Healthy Women, Healthy Babies Supports Delaware Women

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Part of the Delaware Healthy Mother and Infant Consortium, the program supports women before, during and after pregnancy.

In 2016, New Castle mother Monique Brown found herself with a four-month-old baby and miscarrying. She turned to counselor Cynthia Guy from Delaware’s Healthy Women, Healthy Babies program. “Cynthia helped me navigate through the grief and deal with the overwhelming feeling of being a new mom,” Brown says. “Since then, she has helped me stay on top of my physical health, and never overlooked the needs of my mental health, too.”

Healthy Women, Healthy Babies is part of the Delaware Healthy Mother and Infant Consortium (DHMIC), which was established in 2005 by then-Governor Ruth Ann Minner. It’s charged with providing optimal health for women and addressing Delaware’s infant mortality rate, which is among the highest in the United States. In Delaware, Black babies are 2.9 times more likely to die during infancy than white babies, and the maternal mortality rate for Black mothers is three to four times greater than it is for white mothers. Additionally, less than one in five women of reproductive age are screened for depression.

In 2008, DHMIC introduced the Healthy Women, Healthy Babies program to provide optimal health for women before, during and after pregnancy. In 2019, Healthy Women, Healthy Babies 2.0 launched to address the increasingly complex social, emotional and medical issues faced by the women of Delaware, envisioning a future in which all women and babies have an equal opportunity to thrive. “DHMIC’s goal is to engage, advocate and educate women while being inclusive and intentional,” Susan Noyes, co-chair of the Delaware Healthy Mother Infant Consortium, says.

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DHMIC has seven sites with a whole healthcare approach, providing comprehensive care for women, ranging from medical care to stress and nutrition management and counseling. “This program opens up a conversation that you might not normally have about emotional wellness,” Guy says. “I can see the change in every individual, even when they might not see it in themselves. We’ve had patients that go back to school, purchase homes and pursue careers. We are teaching them about the power of taking control of their own destiny.”

“The data shows that we want to get women into these programs before they get pregnant,” Noyes says. “Half of all pregnancies in the United States are unplanned, so the goal is to have these women want to get healthy now, so if and when they get pregnant they have the healthiest outcome for them and their baby.”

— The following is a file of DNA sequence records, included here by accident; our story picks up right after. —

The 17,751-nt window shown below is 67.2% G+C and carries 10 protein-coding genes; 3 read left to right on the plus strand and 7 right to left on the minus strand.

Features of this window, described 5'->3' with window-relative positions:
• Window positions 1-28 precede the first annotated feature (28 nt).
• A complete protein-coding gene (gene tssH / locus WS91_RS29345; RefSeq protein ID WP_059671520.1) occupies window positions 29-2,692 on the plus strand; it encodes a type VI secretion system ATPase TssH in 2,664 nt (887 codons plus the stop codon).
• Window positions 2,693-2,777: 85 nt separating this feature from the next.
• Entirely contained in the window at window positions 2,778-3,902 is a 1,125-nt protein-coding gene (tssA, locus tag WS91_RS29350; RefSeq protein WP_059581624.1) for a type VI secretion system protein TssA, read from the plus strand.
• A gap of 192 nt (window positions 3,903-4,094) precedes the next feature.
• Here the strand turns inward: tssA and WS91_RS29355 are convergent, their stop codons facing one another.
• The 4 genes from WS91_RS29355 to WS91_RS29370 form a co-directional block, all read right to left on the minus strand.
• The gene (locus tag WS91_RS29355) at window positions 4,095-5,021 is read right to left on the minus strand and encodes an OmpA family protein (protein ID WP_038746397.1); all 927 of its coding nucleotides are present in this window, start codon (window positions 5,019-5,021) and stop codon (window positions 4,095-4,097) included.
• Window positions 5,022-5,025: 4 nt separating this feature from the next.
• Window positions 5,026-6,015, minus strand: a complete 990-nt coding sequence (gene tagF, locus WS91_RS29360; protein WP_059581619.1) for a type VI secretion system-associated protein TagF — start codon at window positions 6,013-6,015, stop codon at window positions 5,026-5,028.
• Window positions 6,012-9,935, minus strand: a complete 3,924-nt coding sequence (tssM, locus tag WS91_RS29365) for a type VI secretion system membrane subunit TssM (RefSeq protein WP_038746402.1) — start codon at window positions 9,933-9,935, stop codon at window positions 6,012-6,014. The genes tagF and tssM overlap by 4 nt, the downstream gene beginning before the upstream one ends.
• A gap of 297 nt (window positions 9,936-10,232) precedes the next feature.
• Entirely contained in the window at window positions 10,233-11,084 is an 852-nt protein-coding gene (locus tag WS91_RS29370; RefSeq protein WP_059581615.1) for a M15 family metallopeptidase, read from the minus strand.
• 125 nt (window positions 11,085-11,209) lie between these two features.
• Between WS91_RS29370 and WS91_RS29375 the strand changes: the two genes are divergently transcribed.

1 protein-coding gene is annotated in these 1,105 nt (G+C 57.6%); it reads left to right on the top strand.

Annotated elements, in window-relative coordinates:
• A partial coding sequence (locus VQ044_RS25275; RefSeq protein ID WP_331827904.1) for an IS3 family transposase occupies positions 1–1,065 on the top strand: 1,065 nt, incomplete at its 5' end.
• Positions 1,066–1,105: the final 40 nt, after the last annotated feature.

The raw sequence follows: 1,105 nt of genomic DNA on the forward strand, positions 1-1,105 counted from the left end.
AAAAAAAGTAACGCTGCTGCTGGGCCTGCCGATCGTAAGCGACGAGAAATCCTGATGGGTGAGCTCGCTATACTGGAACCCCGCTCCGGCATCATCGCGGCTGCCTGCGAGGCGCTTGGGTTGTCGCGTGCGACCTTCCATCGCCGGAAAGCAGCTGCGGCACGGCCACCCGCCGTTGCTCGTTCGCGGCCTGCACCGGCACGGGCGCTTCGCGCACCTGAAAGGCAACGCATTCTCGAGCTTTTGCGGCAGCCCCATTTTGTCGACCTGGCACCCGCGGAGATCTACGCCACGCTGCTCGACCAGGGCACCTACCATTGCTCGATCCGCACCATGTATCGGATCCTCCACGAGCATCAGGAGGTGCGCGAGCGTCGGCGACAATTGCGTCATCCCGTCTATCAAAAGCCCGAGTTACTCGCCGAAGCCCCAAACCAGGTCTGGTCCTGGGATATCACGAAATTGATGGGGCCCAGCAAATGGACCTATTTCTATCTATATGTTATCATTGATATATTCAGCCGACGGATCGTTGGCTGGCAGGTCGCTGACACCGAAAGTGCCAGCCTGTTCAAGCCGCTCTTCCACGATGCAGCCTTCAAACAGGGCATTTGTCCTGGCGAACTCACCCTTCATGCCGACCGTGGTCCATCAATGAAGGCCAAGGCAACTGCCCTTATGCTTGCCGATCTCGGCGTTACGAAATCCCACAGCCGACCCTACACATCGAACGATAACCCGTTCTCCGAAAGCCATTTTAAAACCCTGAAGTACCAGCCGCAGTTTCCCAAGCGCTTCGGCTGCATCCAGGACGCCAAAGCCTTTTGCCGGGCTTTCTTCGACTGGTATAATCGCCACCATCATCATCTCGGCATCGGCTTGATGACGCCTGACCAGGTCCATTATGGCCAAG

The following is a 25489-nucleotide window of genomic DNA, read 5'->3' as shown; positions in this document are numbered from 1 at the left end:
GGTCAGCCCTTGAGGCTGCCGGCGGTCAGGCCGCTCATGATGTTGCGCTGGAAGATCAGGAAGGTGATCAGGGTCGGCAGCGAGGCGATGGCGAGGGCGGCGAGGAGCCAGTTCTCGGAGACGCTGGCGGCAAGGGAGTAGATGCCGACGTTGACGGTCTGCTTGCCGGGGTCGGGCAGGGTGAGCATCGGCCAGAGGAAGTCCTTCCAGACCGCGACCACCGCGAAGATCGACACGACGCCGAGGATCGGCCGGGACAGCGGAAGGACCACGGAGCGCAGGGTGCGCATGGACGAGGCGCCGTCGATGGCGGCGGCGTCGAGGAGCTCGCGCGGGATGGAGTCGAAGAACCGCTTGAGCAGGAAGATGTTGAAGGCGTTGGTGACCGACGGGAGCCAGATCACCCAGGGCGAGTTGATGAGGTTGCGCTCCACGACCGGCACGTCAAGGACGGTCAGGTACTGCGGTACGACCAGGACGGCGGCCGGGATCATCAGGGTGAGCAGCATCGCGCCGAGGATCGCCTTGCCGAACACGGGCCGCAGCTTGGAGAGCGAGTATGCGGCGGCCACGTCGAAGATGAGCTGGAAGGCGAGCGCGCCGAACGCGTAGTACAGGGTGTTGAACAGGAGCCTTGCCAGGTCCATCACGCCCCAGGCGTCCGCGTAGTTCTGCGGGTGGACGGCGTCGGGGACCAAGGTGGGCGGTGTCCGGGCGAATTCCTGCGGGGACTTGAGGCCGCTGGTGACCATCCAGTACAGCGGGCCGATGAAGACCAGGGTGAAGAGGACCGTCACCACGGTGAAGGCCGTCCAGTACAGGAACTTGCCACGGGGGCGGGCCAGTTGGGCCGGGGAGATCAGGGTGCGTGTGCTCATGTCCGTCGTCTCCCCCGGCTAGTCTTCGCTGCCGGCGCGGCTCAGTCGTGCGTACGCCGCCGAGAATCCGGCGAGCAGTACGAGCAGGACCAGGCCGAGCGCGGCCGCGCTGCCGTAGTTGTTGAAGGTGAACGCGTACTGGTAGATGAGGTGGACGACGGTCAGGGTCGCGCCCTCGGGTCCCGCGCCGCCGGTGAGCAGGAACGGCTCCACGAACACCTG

Healthy women
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Healthy Women, Healthy Babies partners with community organizations, including police, housing and transportation to provide services for its patients. All of these partners have a direct impact on the health of the mothers and provide an infrastructure for the families.

Guy adds, “We have mothers who are seeking food and mothers who have lost their partners due to violence. We offer medical and legal aid as well as parenting help, especially for those who are doing it alone. We know that women’s health is the key to the health of the whole family.”

Since the inception of the Healthy Women, Healthy Babies program in 2008, the infant mortality rate in Delaware has decreased by 22 percent.

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“It’s normal to have reservations when it comes to getting help,” Brown says. “But there is power in recognizing that you cannot do everything alone. Having a counselor like Cynthia in the community is crucial. It’s one thing for a person to have professional skills, but to be culturally connected, empathetic, altruistic and caring sweetens the deal. Her resourcefulness provides the community with opportunities that may be unknown. She’s the liaison the community needs to make sure moms are nurtured just as much as babies, which in turn leads to a healthier community.”

For more information about Healthy Women, Healthy Babies and how you can help, click here.

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